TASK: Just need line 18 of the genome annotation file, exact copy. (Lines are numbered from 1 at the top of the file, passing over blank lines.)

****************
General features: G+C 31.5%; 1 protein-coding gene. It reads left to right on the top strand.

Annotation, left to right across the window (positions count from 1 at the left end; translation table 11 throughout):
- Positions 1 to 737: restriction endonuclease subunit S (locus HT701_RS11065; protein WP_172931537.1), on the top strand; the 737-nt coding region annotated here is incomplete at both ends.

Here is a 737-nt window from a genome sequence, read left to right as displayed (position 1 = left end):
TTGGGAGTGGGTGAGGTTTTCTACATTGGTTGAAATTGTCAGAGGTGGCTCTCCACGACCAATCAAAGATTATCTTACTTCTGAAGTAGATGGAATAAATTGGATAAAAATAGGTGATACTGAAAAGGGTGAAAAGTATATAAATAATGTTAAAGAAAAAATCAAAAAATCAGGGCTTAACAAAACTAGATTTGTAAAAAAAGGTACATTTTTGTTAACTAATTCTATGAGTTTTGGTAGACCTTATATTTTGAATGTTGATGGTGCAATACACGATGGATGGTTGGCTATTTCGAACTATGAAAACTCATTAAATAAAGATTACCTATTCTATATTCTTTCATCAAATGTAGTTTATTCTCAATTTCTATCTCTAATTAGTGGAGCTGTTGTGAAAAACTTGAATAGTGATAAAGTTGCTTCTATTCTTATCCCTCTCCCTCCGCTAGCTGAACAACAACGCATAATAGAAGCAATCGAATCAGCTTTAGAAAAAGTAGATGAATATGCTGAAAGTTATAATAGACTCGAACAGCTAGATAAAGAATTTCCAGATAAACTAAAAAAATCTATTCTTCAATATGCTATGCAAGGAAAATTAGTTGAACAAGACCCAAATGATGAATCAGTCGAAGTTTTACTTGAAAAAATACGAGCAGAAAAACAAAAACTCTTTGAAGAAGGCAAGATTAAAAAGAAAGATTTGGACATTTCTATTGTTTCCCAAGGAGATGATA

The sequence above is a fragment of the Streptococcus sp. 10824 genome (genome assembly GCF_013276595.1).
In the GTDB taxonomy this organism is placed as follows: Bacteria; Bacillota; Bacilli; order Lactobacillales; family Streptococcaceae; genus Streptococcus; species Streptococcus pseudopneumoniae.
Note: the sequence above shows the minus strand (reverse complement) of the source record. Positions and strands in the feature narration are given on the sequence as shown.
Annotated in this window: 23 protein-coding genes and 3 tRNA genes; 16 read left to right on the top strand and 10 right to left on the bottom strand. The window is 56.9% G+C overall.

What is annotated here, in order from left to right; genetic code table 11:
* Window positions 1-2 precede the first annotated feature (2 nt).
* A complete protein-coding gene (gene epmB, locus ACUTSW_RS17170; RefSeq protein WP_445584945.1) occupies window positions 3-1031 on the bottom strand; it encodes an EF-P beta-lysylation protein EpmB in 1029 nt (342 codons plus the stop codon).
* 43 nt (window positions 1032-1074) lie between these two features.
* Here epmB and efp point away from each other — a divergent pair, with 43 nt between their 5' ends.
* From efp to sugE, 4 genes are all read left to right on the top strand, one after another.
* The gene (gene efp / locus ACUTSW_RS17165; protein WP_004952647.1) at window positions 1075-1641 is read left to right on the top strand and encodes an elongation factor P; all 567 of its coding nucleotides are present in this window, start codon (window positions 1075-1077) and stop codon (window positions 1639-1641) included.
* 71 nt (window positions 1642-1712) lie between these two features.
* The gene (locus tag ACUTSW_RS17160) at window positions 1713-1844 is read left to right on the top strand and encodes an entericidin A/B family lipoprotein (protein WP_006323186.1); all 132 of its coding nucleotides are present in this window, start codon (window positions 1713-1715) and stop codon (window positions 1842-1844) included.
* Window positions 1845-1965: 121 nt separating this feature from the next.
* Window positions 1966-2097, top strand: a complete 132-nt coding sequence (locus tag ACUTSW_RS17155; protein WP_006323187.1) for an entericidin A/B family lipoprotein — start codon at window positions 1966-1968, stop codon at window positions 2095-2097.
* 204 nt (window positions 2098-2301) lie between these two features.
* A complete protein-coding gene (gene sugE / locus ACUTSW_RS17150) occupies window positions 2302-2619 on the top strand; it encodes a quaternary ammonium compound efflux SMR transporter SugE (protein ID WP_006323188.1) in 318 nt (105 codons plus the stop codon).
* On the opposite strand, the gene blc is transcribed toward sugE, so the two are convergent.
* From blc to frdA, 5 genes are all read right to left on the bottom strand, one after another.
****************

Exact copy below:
* The gene (locus tag ACUTSW_RS17160) at window positions 1713-1844 is read left to right on the top strand and encodes an entericidin A/B family lipoprotein (protein WP_006323186.1); all 132 of its coding nucleotides are present in this window, start codon (window positions 1713-1715) and stop codon (window positions 1842-1844) included.